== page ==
Partially supported by a NULab Seedling Grant.
The Mexican Textile Factory 1843-1857 digital project aims to make publicly available data on individual textile factories in Mexico in the mid nineteenth century. While a great deal of analysis has emerged on textile factories in places such as Lowell and Manchester, far less information is publicly available about the textile factories that arose in Mexico during this period or the people who labored there. Through constructing an online database where historians can curate and download datasets, this project seeks to enhance scholarship that engages with topics such as industrial development in nineteenth century Mexico, gender and labor history, and global economic history. It hopes to put data in the hands of researchers who can further explore these topics and include more specific details on Mexican textile factories in their work.
The project also makes available the methodology utilized to construct the database and the sources in which researchers can find further data. Far from simply focusing on the data itself, it demonstrates how data can be transformed into visualizations that challenge common narratives about the lack of capability of Mexican factories and workers, while suggesting that a wide variety of techniques and conditions arose in mills. Data on textile factories can challenge imperialist narratives about Anglo textile superiority, but also reinforce historical framings of industrial development that uphold the power of elite Mexican officials and industrialists, while ignoring the labor and lives of indigenous people and women. Therefore, the website offers a broad overview of the factories in Mexico including their impacts on everyday people and worker resistance. All information on the website will be available in English and Spanish.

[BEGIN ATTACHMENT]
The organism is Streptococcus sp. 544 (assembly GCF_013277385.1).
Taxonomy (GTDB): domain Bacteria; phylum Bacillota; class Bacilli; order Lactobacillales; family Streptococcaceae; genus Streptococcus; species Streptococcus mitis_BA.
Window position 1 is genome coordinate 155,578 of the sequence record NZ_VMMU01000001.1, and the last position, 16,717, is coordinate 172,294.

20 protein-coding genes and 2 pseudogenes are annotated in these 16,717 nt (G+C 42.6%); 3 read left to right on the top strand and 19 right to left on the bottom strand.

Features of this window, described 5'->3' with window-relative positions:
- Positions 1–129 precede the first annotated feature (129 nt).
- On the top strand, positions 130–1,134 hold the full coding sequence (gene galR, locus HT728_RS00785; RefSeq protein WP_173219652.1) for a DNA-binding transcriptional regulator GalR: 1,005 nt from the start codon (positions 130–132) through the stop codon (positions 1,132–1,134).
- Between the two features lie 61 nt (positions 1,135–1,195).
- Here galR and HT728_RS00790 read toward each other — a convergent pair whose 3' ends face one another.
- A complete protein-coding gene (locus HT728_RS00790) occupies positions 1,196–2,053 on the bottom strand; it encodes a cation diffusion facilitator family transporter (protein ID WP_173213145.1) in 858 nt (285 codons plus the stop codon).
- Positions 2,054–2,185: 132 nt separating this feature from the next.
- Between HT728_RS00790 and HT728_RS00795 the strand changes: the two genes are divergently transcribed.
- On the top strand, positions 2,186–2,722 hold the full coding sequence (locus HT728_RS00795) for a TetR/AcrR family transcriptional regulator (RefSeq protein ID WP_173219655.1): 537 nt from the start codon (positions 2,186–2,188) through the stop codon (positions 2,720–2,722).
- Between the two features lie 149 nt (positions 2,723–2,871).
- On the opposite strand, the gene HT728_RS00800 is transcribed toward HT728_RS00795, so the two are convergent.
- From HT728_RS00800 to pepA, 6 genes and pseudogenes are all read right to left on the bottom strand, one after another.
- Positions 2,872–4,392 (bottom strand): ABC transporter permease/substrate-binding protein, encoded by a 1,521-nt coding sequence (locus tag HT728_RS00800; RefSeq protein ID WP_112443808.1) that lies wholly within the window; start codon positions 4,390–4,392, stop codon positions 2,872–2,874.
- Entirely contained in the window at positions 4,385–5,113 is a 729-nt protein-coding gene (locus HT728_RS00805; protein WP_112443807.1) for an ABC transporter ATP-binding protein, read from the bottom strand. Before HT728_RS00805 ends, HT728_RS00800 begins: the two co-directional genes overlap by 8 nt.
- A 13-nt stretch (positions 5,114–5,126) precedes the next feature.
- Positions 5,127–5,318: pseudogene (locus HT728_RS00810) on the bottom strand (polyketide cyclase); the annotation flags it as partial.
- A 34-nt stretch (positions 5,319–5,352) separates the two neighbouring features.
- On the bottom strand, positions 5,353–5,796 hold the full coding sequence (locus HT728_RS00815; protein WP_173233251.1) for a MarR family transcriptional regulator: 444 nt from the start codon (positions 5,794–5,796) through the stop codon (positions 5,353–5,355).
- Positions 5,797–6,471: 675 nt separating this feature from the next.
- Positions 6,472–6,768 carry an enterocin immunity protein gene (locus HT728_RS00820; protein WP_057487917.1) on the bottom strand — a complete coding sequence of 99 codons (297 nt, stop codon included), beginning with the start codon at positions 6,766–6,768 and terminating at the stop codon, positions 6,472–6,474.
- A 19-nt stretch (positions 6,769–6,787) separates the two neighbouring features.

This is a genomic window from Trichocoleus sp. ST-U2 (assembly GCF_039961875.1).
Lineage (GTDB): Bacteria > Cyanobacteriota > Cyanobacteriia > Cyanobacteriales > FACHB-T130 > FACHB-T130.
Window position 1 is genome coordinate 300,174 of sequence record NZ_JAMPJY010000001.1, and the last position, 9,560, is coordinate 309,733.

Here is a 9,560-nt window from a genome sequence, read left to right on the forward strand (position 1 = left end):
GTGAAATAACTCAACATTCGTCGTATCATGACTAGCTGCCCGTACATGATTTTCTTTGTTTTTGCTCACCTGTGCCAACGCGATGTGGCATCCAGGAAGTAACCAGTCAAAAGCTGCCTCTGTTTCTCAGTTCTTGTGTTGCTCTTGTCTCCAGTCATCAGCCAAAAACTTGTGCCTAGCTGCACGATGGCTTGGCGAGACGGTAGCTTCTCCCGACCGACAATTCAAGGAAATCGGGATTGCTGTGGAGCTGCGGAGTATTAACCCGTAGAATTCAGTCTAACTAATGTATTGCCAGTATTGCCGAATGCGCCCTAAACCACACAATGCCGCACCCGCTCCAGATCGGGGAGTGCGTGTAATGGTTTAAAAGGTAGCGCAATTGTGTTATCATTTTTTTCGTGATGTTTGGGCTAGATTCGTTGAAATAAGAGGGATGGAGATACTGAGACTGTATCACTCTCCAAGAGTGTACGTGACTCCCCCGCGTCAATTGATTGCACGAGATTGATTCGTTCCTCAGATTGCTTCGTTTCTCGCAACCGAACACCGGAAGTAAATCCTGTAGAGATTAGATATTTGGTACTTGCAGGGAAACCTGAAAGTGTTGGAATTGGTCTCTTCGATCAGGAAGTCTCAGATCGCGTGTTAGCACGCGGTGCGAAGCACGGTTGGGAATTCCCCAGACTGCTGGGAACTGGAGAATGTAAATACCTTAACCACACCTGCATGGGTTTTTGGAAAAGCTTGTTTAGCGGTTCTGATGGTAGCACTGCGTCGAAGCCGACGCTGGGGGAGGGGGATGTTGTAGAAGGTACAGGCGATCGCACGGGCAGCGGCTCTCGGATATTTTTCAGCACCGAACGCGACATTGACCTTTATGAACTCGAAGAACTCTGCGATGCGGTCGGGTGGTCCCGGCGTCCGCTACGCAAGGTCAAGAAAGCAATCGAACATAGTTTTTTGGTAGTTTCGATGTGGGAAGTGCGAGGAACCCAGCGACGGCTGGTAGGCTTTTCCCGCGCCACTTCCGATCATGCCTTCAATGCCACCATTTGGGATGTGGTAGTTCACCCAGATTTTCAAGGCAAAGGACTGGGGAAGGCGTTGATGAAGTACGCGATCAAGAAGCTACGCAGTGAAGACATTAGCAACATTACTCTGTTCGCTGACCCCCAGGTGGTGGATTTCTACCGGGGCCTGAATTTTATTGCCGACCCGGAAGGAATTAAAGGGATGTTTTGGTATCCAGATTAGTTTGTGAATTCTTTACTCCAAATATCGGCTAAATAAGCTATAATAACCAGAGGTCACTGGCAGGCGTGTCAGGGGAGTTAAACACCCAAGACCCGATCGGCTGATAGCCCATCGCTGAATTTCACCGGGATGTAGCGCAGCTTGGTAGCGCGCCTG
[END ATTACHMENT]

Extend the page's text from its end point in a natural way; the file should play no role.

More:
Hunter Moskowitz, Graduate Student, History